domain, although it showed high similarity to two sequences from Borago officinalis generated by a PCR screen11. In yeast, a similar cytochrome b5-domain was recognized in the ∆9-acyl-CoA desaturase (OLE1), but in this enzyme it was located at the C-terminus10,12. This also explained the surprising observation that deletion of the microsomal cytochrome b5 gene in yeast did not impair fatty acid desaturation13. Furthermore, it was shown that truncation or disruption of the cytochrome b5domain of the OLE1 desaturase, even in cells with wild-type levels of free cytochrome b 5, resulted in unsaturated fatty acid auxotrophy, implying that the C-terminal b5-domain is essential for the OLE1 desaturase reaction. In contrast, the animal ∆9-fatty acid desaturases do not possess this cytochrome b5-extension and require free cytochrome b5 for activity12. Subsequent studies of other ∆9-fatty acid desaturases indicated that the presence of a C-terminal cytochrome b5-domain is

Cytochrome b5 Sulphite oxidase Cytochrome b2 Nitrate reductase ∆9-Fatty acid desaturase OLE1 (S. cerevisiae) ∆5-Fatty acid desaturase (M. alpina) ∆6-Fatty acid desaturase (B. officinalis) ∆8-Sphingolipid desaturase (A. thaliana) α-Acyl-amide hydroxylase FAH1 (S. cerevisiae) ∆6-Fatty acid desaturase (P. patens)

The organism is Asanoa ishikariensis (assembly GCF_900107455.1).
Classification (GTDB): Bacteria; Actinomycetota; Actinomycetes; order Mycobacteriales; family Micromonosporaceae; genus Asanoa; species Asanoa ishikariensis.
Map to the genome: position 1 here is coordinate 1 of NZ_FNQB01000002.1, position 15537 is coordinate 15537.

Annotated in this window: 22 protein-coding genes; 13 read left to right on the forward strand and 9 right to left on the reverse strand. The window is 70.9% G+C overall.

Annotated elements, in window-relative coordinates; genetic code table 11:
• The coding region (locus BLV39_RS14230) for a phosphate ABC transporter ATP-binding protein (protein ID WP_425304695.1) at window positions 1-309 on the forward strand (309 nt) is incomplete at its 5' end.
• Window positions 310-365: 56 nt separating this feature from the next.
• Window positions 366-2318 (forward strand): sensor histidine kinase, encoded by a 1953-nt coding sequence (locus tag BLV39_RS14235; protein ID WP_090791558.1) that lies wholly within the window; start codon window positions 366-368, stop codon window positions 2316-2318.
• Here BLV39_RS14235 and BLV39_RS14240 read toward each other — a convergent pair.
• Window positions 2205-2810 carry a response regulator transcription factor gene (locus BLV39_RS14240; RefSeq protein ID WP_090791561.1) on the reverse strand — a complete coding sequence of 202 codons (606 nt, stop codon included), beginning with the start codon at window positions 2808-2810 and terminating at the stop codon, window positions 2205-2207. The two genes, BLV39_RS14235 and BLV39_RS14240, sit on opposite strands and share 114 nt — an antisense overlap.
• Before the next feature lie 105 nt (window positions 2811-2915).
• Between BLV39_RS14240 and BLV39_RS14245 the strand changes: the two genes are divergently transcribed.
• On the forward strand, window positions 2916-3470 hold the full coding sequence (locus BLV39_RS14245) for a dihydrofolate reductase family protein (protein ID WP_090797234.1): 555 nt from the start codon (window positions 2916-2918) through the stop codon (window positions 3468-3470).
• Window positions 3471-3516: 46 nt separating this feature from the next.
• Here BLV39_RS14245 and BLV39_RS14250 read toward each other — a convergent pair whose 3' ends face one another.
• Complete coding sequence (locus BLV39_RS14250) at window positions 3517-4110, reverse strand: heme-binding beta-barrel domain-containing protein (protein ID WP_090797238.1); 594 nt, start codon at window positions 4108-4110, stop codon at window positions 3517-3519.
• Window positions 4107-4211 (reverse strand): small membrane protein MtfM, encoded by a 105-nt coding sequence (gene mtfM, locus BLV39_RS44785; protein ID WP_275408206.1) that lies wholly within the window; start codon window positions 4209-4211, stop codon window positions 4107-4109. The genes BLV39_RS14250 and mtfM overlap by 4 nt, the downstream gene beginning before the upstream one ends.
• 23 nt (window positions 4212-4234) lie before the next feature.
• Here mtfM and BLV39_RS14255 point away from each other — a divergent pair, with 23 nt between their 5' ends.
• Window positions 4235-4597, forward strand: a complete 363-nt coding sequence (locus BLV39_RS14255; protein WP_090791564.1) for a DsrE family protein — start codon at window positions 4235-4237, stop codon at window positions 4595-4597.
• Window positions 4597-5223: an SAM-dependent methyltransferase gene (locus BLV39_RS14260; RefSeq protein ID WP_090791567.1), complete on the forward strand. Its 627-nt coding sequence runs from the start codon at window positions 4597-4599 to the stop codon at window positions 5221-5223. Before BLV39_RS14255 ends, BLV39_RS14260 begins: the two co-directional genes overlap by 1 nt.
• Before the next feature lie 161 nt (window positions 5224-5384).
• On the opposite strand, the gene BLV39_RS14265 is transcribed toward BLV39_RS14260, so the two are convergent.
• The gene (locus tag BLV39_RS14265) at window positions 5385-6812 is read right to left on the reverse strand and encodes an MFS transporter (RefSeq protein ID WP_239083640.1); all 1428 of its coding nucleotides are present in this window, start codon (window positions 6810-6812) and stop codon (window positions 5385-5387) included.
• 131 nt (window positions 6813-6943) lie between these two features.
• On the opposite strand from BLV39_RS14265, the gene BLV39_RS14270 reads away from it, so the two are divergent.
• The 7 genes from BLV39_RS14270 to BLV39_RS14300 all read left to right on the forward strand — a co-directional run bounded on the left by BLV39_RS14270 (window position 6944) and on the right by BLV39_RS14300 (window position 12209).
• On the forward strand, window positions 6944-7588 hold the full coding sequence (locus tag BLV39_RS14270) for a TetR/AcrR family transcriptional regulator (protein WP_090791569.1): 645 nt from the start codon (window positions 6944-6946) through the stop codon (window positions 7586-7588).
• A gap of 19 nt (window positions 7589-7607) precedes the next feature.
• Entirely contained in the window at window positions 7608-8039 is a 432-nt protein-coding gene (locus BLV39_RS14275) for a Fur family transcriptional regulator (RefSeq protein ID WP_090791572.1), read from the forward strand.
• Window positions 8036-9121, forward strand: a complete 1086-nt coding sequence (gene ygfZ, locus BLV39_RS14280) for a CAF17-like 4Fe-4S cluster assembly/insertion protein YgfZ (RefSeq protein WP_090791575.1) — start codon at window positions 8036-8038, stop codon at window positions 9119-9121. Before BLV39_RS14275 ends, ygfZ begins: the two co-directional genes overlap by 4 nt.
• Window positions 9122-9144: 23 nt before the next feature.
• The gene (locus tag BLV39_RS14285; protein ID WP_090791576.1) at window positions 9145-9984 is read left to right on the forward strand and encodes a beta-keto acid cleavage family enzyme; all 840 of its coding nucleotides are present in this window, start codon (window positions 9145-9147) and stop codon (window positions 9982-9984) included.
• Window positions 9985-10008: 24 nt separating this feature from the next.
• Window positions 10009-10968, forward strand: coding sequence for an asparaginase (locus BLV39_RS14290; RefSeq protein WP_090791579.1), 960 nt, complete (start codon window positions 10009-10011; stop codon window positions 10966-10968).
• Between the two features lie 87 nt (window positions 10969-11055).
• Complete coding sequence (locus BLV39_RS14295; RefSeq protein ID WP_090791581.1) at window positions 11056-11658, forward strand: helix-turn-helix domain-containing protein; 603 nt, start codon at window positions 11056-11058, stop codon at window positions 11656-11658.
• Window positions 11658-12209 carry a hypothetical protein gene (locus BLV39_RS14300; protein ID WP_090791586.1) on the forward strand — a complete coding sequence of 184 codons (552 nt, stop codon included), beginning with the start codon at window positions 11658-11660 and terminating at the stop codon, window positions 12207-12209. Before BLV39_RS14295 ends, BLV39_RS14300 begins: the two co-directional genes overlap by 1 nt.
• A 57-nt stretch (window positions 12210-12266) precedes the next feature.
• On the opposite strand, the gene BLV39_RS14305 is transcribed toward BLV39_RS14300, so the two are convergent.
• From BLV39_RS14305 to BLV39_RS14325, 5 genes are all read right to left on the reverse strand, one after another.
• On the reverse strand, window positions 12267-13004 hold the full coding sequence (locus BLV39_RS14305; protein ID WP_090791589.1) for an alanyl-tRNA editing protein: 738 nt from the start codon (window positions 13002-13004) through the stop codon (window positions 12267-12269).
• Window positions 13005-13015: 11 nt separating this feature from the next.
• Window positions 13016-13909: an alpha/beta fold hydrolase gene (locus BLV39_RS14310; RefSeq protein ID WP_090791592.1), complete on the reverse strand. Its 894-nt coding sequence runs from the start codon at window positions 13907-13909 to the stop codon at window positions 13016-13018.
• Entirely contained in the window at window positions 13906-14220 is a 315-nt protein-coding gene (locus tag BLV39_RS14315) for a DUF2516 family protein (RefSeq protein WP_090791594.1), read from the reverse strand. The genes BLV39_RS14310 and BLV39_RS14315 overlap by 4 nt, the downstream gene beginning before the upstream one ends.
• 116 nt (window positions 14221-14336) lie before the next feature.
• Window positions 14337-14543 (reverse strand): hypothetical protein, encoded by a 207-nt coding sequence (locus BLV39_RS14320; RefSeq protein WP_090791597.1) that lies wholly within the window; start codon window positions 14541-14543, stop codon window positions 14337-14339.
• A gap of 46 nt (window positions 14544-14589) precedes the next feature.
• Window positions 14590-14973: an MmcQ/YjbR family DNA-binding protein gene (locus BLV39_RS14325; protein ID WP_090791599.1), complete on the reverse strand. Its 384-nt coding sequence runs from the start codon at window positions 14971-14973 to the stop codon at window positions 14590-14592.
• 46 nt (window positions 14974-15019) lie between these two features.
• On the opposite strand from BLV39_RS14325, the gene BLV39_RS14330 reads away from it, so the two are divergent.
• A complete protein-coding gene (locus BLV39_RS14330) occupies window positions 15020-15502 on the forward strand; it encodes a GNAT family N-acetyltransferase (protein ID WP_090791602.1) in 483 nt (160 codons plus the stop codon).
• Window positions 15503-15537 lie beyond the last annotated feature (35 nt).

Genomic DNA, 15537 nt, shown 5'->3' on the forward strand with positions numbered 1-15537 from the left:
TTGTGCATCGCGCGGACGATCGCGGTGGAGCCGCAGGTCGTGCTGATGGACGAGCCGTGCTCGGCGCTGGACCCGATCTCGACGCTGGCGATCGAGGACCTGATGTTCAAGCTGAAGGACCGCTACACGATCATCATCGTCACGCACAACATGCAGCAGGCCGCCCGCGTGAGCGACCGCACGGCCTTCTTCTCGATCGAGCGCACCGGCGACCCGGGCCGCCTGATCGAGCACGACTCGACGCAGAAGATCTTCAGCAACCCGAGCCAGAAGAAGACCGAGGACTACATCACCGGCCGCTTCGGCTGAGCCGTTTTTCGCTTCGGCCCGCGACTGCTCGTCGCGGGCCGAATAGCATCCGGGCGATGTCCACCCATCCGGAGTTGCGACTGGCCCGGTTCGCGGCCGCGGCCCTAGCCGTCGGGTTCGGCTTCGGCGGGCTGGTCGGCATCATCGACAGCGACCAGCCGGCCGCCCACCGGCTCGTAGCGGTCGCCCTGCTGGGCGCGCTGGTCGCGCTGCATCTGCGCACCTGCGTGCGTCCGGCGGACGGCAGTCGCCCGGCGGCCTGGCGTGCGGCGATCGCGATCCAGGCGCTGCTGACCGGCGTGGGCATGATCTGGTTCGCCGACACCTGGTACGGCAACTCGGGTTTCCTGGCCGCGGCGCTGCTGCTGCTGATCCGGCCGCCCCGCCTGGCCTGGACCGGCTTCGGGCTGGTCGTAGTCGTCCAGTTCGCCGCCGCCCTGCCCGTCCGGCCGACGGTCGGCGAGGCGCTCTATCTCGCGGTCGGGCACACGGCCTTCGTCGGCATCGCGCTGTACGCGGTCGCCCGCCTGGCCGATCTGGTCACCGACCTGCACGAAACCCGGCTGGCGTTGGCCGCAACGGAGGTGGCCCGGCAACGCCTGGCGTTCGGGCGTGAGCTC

= Cytochrome b5 heme-binding domain

Fig. 1. Examples of the cytochrome b5 superfamily. The position of the diagnostic cytochrome b5 heme-binding domain is indicated, although the exact positions are not to scale. The GenBank accession numbers for the sequences are: Oryza sativa cytochrome b5, X75670; Rattus norvegicus sulphite oxidase, L05084; Saccharomyces cerevisiae cytochrome b2, X03215; Lycopersicon esculentum nitrate reductase, X14060; S. cerevisiae ∆9-fatty acid desaturase (OLE1), J05676; Mortierella alpina ∆5-fatty acid desaturase, AF054824; Borago officinalis ∆6-fatty acid desaturase, U79010; Arabidopsis thaliana ∆8-sphingolipiddesaturase, AJ224161; S. cerevisiae sphingolipid-hydroxylase (FAH1), Z49260; Physco-

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trends in plant science research news common among fungal OLE1 homologues. A microsomal ∆9-desaturase from the red alga, Cyanidiochizon merolae, also contains a Cterminal cytochrome b5-domain14. Analysis of the Saccharomyces cerevisiae genome has revealed the presence of another N-terminal b5-protein with a number of histidine boxes15, and this protein was shown by complementation of fah1/scs7 null mutants16–18 to be involved in the α-hydroxylation of sphingolipid long-chain fatty acids. In contrast to the FAH1/SCS7 genes from S. cerevisiae and Caenorhabditis elegans, which contain an Nterminal cytochrome b5-domain, this domain is lacking in the corresponding FAH1 genes of Schizosaccharomyces pombe and Arabidopsis16. Moreover, the Arabidopsis FAH1 homologue is capable of complementing the S. cerevisiae fah1 mutation16. It is also interesting to note the lack of a b5-domain in the S. cerevisiae SUR2 gene, which is responsible for ∆4-hydroxylation of sphingobases in yeast17. Identification of a plant cytochrome b5-desaturase